As the dust was settling from the Democratic and Republican National Conventions at the end of the summer, a friend of mine excitedly posted on Facebook, “I actually heard the word citizenship used!” While I can’t recall how many other people “Liked” this comment (I did), her jubilation made me consider the last time I had heard the word citizenship.
Suddenly, a memory appeared: A grade in the category of Citizenship on my elementary school report card. How was I graded, I wondered, by raising my hand and following instructions or was it for waiting my turn on the playground or correctly reciting the Pledge of Allegiance?
I have no idea what we were graded on, but I’m intrigued that it was part of the assessment of our progress as students. While this happened back in the Wonder Bread years, the memory of being graded on my level of citizenship made me consider how I would be graded today.
To generate a basic grading system, I started by exploring the word itself. Merriam-Webster’s online dictionary offers these simple definitions for citizenship:
1. the status of being a citizen
2. a: membership in a community (as a college)
b: the quality of an individual’s response to
membership in a community.
While the first definition is the most obvious one, it begs the question of how this status is conferred or achieved. Is one automatically a citizen by birth, or does one have to do something to get it? This leads to the second definition and the notion of belonging to or ownership in a community and the quality of individual response to this community. Aha, I thought, here is the deeper and more powerful meaning I’m looking for.
With a little more digging, I traced the lineage of citizenship back to its roots in Middle English, which drew its usage from the French and, ultimately, the Latin civitas. The Latin word civis literally meant a member of a city or a community, but the ancient Roman citizen was no mere resident. For the Romans citizenship was a unique combination of rights and responsibilities, a social compact where privilege came hand in hand with an obligation to sustain what we would today call the community.
In the archaic Roman and Greek world, citizenship was not a passive concept. Rather, citizenship was an active, vital practice. As it should be today.
I believe that the embrace and expression of reciprocal values like justice, tolerance, selflessness, fairness, and a love of country/community/place is essential to sustaining our community. America’s founding documents overflow with these values and aspirations: “All men are created equal … endowed by their Creator with certain inalienable Rights … among these are Life, Liberty and the pursuit of Happiness” or “Liberty and justice for all.”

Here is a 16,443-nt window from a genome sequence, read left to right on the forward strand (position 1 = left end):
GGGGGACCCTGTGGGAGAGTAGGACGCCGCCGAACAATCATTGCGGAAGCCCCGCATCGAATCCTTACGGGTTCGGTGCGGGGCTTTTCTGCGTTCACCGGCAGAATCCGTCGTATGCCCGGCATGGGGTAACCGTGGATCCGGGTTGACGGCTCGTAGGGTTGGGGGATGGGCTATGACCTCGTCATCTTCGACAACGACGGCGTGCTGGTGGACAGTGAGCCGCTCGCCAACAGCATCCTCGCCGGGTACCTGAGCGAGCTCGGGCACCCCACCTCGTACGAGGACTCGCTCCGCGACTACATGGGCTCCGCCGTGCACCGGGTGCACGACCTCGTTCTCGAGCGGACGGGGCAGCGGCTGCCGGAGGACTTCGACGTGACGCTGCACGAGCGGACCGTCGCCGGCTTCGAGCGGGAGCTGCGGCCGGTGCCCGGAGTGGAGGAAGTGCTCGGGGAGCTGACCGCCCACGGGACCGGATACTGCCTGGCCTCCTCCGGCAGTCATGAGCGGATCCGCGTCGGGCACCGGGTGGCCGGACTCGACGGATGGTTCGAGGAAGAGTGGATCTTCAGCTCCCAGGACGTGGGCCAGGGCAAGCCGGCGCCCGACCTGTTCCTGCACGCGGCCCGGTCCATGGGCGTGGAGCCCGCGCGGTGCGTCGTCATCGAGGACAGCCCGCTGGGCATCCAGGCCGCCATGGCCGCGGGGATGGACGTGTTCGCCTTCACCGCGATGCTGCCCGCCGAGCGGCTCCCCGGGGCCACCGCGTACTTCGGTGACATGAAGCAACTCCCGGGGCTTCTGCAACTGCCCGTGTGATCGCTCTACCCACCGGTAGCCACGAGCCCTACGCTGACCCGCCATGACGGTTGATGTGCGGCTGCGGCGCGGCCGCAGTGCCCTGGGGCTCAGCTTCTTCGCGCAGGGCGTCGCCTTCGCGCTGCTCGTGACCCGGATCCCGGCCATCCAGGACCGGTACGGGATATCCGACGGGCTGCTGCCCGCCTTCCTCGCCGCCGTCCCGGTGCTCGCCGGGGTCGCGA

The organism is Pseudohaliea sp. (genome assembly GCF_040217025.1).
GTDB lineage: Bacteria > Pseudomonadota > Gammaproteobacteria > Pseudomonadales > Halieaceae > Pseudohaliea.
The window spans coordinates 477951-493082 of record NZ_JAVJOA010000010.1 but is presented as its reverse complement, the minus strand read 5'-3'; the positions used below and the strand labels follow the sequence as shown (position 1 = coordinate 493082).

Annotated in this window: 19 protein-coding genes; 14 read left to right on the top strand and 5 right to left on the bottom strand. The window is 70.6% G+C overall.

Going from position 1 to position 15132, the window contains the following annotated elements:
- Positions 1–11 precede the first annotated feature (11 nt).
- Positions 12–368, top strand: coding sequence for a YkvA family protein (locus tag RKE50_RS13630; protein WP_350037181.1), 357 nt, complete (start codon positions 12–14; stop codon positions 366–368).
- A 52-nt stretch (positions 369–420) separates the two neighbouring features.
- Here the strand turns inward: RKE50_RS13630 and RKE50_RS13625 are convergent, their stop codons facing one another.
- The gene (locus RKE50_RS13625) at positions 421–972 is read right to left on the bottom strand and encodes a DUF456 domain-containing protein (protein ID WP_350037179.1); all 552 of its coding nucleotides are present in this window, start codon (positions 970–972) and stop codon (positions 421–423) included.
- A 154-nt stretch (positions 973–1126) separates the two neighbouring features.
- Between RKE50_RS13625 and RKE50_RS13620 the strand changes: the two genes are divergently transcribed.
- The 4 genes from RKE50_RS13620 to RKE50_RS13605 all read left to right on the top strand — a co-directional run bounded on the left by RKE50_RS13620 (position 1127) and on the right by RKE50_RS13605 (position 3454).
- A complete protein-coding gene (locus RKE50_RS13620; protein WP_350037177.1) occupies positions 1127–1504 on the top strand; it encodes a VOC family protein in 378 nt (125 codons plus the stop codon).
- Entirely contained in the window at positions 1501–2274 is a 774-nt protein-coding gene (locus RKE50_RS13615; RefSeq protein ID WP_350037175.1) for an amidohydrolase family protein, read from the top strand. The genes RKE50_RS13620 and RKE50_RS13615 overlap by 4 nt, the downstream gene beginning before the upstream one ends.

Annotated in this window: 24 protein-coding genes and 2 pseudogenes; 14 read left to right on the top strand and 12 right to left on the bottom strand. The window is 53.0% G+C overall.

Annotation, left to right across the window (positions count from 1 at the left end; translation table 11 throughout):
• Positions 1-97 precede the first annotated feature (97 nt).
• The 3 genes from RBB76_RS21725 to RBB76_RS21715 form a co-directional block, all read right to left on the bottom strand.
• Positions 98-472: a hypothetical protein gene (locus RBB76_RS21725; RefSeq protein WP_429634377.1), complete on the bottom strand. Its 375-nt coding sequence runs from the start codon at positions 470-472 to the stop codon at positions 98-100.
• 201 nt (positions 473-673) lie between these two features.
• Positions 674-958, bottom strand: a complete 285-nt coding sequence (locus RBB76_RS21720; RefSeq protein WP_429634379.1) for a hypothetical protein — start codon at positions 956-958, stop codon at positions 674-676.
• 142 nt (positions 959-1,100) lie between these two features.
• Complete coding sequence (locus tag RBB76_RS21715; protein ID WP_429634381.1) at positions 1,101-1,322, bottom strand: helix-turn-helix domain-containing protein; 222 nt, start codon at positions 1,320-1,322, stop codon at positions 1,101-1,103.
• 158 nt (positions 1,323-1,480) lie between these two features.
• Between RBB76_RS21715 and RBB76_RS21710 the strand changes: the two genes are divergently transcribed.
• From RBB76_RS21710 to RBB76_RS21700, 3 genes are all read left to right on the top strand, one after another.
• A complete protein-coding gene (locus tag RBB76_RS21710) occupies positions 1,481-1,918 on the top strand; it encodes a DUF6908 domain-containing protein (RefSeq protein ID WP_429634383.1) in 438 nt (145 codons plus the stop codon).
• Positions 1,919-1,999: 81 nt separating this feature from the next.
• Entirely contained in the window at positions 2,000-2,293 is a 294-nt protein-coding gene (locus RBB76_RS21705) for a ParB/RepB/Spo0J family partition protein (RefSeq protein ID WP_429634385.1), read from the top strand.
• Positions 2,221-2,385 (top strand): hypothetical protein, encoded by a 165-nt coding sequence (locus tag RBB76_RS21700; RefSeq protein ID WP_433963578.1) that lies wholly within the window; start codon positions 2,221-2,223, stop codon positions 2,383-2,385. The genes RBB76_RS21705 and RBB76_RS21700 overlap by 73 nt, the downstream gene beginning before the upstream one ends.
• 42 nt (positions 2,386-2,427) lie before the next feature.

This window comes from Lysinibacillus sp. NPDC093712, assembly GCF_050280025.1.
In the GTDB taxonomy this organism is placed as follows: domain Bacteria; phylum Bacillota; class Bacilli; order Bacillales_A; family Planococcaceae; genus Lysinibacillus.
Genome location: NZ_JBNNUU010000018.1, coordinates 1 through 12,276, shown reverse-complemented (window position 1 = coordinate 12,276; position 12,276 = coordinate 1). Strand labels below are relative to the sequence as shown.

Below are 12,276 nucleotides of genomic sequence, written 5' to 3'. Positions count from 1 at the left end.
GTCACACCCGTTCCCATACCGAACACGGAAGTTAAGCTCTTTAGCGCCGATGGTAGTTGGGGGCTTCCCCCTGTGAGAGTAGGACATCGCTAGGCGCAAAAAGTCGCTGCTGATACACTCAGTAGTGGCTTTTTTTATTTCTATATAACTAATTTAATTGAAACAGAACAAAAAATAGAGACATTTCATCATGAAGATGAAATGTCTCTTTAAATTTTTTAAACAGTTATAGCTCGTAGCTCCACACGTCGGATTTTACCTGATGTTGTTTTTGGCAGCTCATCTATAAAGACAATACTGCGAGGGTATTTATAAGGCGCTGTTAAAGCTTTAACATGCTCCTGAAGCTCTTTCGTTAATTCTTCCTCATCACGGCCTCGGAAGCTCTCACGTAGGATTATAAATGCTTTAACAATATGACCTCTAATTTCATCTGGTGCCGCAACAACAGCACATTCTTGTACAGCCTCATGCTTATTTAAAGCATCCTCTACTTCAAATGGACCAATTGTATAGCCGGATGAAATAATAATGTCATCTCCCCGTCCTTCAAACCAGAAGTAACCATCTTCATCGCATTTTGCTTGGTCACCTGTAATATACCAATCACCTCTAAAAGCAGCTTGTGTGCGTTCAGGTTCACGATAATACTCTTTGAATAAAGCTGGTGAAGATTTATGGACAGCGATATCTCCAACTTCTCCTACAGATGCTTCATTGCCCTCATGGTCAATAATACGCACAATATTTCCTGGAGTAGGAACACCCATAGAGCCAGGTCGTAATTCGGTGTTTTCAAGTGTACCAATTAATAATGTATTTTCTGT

The concept of being endowed with rights is a key part of citizenship, and the rights we enjoy as Americans are truly remarkable. But these rights are only half of the equation. To safeguard them, we have to own the responsibility as well: informed participation, cooperation, and doing our part to hold up the social contract between citizens and their government.
Informed participation is increasingly challenging in a nation where the facts and nuance of any given issue are too often overshadowed by spin, personal attack, and obfuscation. The news media, once called the “fourth estate” in our democracy, has morphed into a handful of major media conglomerates plying infotainment and manufacturing targeted “news content” for a 24-hour news cycle that leaves little room for reflection or context. We’re drowning in information, and sorting out the trivial from the critical is no easy task. These days a citizen really has to work at being informed—and keep from being overwhelmed by information.
Coupled with this information overload is an attack on knowledge itself, where reasoned facts are framed as “elitist,” scientific findings are dismissed as conspiracy, and public education is no longer considered foundational to American democracy.
All these distractions can make cooperation that much more difficult. But if history has taught us anything it is that organized cooperation for mutual benefit works—if we find ways (and time) to do it. I know it is hard to cooperate when elections are treated like winner-takes-all gladiatorial events. But winners and losers alike need to remember that cooperation isn’t subjugation. It involves some give and take, some respect, some listening, and some willingness to take risks to help each other out because it is the right thing to do.
Our work at the Wisconsin Academy is to help strengthen the capacity for citizenship by fostering opportunities for people to be curious, to learn, to discuss, to seek knowledge, and to participate in communities of many kinds and scales. You’re part of this community, too. So, take what you learn in the pages of our magazine, that bit of research you heard at an Academy Evening talk, or some creative inspiration you found at our James Watrous Gallery and use it for the betterment of your community, your state, your world.